By Amanda Pappin, Department of Civil & Environmental Engineering, Carleton University
Ever paid attention to the black smoke rising out of the stack pipe of a transport truck? Caught that unmistakable hydrocarbon smell that goes along with it? Transportation of people and their goods is a major culprit for deteriorating the quality of our air. And it doesn’t stop there. A long list of other activities, such as heating our homes, electricity generation at power plants, agriculture, and construction of buildings and roads, contributes to ambient air pollution. Because of the wide range of activities responsible and the complex pathways between what is emitted and what we are exposed to, air pollution is a major challenge for environmental managers.
Why all the fuss over air pollution? Well, for a long time, the fields of toxicology and epidemiology have provided evidence that our health is negatively affected by air pollution. Exposure to ambient particulate matter (PM) and ozone carries risks of premature death and illness, both in the short and long-term. In Canada, evidence also exists that NO2 is an important risk factor for death. Collectively, data from these fields are used to support environmental policies to protect public health. Policies have been developed that limit the levels of pollution in ambient air, such as the Canadian Ambient Air Quality Standards (CAAQS) for PM and ozone set by Environment Canada. Other policies that directly limit emissions at their source have also been set, such as vehicle emission standards that limit tailpipe emissions in Canada.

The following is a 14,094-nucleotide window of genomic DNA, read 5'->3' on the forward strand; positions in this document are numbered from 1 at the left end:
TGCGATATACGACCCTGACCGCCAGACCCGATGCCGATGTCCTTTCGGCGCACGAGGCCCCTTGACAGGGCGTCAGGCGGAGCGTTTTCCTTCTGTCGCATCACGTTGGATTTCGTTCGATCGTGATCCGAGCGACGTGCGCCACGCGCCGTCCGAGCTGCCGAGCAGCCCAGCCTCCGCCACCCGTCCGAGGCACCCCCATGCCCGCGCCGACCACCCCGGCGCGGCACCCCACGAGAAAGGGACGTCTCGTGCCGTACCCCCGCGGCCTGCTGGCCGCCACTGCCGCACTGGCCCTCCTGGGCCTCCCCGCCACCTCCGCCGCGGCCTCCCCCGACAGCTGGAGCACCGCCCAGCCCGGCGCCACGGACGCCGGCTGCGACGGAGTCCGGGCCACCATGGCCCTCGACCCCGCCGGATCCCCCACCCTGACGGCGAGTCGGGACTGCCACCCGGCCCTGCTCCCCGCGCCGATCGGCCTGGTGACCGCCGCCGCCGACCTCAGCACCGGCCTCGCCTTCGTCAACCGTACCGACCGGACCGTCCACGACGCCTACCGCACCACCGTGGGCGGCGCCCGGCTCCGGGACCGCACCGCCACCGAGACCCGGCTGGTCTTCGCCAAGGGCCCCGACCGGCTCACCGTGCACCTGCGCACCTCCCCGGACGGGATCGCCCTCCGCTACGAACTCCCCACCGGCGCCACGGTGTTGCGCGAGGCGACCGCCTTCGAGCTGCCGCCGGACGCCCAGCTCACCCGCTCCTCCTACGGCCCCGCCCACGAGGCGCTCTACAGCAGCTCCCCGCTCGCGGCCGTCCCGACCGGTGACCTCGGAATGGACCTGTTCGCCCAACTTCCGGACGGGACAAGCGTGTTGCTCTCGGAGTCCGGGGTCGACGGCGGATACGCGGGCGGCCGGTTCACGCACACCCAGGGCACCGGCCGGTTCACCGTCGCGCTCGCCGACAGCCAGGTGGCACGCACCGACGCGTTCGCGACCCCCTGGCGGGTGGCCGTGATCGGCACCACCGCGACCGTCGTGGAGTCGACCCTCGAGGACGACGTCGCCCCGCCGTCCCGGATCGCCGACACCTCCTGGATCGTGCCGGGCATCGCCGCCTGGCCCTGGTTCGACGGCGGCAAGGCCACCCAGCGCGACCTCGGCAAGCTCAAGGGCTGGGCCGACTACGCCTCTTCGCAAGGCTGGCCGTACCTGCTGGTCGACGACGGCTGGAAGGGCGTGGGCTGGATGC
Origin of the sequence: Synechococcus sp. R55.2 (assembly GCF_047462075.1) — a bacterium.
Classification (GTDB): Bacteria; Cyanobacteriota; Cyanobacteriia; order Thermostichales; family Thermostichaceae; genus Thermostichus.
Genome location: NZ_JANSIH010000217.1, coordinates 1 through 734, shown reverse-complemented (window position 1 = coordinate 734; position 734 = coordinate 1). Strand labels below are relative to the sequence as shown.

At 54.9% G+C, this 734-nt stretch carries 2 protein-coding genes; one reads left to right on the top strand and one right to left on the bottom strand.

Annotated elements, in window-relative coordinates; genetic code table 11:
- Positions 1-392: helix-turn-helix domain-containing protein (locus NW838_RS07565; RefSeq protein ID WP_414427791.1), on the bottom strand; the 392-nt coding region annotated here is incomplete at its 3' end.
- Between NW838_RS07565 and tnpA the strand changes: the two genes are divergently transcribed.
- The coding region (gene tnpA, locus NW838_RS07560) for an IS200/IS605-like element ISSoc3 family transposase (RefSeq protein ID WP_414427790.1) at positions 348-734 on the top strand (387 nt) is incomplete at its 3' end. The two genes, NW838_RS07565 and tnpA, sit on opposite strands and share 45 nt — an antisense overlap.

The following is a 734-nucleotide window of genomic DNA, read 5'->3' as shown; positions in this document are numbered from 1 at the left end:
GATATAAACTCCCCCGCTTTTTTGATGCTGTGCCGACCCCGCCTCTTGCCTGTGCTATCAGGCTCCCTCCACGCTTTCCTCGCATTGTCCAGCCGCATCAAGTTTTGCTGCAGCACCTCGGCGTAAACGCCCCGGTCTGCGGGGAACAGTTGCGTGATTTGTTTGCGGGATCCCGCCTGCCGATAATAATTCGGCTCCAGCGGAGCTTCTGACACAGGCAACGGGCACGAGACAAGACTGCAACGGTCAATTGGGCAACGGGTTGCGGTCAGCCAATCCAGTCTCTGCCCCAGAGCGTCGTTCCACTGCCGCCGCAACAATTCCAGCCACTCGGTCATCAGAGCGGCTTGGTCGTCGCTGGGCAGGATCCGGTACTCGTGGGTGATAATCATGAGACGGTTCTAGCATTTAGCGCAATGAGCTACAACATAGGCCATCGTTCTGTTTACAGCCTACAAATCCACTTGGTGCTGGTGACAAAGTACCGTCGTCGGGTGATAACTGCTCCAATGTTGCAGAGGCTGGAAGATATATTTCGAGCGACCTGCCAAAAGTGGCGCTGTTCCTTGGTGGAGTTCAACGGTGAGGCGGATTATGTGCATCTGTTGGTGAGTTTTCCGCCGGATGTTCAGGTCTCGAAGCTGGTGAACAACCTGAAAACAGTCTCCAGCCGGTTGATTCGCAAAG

Imagine a world where we don’t need vehicle emission standards because cars don’t have tailpipes. Imagine a world where energy is renewable and non-polluting. Imagine a cleaner environment. It seems nearly impossible to achieve, right? Well, it may not be as far away as we think. Emissions of pollutants in North America have been on the decline over the past few decades thanks to stricter environmental policies. Take, for example, NOx emissions [nitrogen oxide (NO) + nitrogen dioxide (NO2)] produced in combustion of fuels, such as from power plants or motor vehicles. NOx undergoes changes in the atmosphere before affecting the air we breathe and has the potential to form PM. NOx is also a major contributor to NO2 and ozone (O3) in the air we breathe – both powerful oxidants in the human body. Since 1990, according to Environment Canada, Canada’s NOx emissions have declined roughly 28% as a result of policies to clean exhaust from vehicles and power plants. The result has been a steady decline in ozone and NO2 and an overall improvement in air quality.
Clearly, if exposure to air pollution affects our health, then as policies become stricter, the health of Canadians benefits. But just how much does society benefit? And how far should policies go before they are sufficient?